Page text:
When President Donald Trump unexpectedly mentioned the possibility of a Space Force in a speech at a San Diego air base on March 12, 2018, it caught his top military advisers off guard. Three months later, the impromptu remark was massaged into a formal proposal announced at the White House. The choppy rollout of an organization dealing with the protection of our nation’s corner of the cosmos became fodder for late-night comedy and social media satire.
Only it’s no joke because the U.S. military got its first new service in over 72 years when the president signed the Space Force’s enabling legislation at Joint Base Andrews on Dec. 20, 2019, just before catching a flight to Mar-a-Lago for the holidays. Ironically, before becoming president, the reality TV star’s only hands-on experience with anything vaguely related to the upper atmosphere was the launching of an airline bearing his name that fizzled almost as soon as it got off the ground.
Yet the greater irony is that well before the president riffed in public about a Space Force, Defense Secretary James Mattis and Air Force Secretary Heather Wilson, both Trump appointees who subsequently departed the administration, had strongly rejected congressional rumblings for a separate military service focused exclusively on space. Secretary Mattis, a retired Marine general, took the unusual step of publicly opposing the fledgling congressional initiative, opining that a separate service “would likely present a narrower and even parochial approach to space operations.” Secretary Wilson, an Air Force Academy graduate, emphasized the need to integrate space operations across the services rather than add a separate service and stated that if she had more money, she would “put it into lethality, not bureaucracy.”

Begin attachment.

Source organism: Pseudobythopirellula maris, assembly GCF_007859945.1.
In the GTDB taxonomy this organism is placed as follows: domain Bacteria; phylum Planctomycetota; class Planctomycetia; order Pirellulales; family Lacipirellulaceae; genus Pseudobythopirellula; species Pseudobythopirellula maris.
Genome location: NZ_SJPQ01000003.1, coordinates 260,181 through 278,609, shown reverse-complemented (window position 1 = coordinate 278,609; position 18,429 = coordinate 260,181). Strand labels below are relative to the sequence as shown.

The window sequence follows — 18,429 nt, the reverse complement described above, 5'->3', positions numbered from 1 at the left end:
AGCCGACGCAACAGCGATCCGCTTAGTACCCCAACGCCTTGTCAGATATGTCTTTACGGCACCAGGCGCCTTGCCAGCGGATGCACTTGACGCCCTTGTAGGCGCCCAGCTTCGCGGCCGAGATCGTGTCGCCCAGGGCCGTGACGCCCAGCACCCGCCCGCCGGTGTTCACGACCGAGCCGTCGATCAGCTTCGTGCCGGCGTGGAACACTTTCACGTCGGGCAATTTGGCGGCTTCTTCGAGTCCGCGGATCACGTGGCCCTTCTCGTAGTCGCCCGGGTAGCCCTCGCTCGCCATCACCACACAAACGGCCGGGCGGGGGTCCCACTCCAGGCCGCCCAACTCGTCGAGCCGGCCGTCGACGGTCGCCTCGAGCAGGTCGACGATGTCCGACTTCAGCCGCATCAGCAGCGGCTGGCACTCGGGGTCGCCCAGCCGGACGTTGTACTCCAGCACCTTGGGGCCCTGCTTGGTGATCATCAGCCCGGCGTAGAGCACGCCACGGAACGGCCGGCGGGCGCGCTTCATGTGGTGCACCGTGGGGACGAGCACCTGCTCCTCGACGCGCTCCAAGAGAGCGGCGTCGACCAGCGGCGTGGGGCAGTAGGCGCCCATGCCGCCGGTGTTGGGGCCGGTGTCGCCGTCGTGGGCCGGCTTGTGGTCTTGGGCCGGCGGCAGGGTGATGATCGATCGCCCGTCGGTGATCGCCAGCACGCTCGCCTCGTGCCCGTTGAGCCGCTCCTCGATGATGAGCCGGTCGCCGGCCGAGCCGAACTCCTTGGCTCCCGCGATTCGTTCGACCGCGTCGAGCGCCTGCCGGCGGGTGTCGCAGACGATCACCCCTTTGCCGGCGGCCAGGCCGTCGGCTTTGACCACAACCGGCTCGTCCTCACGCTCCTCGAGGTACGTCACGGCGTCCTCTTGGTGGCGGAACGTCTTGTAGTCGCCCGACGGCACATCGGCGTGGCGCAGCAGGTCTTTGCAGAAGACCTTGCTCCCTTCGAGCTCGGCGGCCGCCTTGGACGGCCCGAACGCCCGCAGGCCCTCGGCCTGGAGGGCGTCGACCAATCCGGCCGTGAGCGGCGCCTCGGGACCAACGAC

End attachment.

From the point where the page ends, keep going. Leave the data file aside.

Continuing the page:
The most knowledgeable people were saying that the Space Force does not make sense, notwithstanding the growing importance of space as a warfighting domain. Their argument held that Air Force Space Command, the relevant part of the Air Force at the time, could function more efficiently than a whole new space-oriented service with its own chief and chain of command. Additionally, the pressing need was to synthesize operations rather than stovepipe them. The point was buttressed with the impending reactivation of U.S. Space Command, a unified combatant command, where the cornerstone promised to be joint-service participation.
Trump’s flamboyance fetish
U.S. Space Command was stood up Aug. 29, 2019 after a 17-year hiatus. While in itself a positive development, the primary service support for this unified combatant command will now come from the new Space Force, weighted by its extra layer of bureaucracy. Moreover, the Space Force as a separate service is liable to sow doubt about the importance accorded the other services’ legitimate interests in space. Sadly, on a grander scale, this debate over structure diverted attention away from what is arguably the greater issue: defining a new space doctrine in light of the seriousness of the evolving threats.